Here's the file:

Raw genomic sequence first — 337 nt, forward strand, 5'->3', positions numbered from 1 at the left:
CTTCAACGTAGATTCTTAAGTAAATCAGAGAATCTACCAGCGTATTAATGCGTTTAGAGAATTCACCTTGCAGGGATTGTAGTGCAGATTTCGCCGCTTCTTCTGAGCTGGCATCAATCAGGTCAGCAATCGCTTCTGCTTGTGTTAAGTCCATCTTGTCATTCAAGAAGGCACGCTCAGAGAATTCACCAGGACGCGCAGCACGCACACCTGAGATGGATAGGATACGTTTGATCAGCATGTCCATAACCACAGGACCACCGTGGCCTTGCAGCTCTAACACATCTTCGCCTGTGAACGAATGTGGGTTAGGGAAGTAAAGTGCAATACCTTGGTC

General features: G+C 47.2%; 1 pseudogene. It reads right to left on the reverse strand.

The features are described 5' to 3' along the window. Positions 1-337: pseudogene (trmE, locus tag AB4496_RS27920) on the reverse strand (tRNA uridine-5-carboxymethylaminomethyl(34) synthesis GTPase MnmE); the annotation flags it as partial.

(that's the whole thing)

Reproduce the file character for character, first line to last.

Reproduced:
Raw genomic sequence first — 337 nt, forward strand, 5'->3', positions numbered from 1 at the left:
CTTCAACGTAGATTCTTAAGTAAATCAGAGAATCTACCAGCGTATTAATGCGTTTAGAGAATTCACCTTGCAGGGATTGTAGTGCAGATTTCGCCGCTTCTTCTGAGCTGGCATCAATCAGGTCAGCAATCGCTTCTGCTTGTGTTAAGTCCATCTTGTCATTCAAGAAGGCACGCTCAGAGAATTCACCAGGACGCGCAGCACGCACACCTGAGATGGATAGGATACGTTTGATCAGCATGTCCATAACCACAGGACCACCGTGGCCTTGCAGCTCTAACACATCTTCGCCTGTGAACGAATGTGGGTTAGGGAAGTAAAGTGCAATACCTTGGTC

General features: G+C 47.2%; 1 pseudogene. It reads right to left on the reverse strand.

The features are described 5' to 3' along the window. Positions 1-337: pseudogene (trmE, locus tag AB4496_RS27920) on the reverse strand (tRNA uridine-5-carboxymethylaminomethyl(34) synthesis GTPase MnmE); the annotation flags it as partial.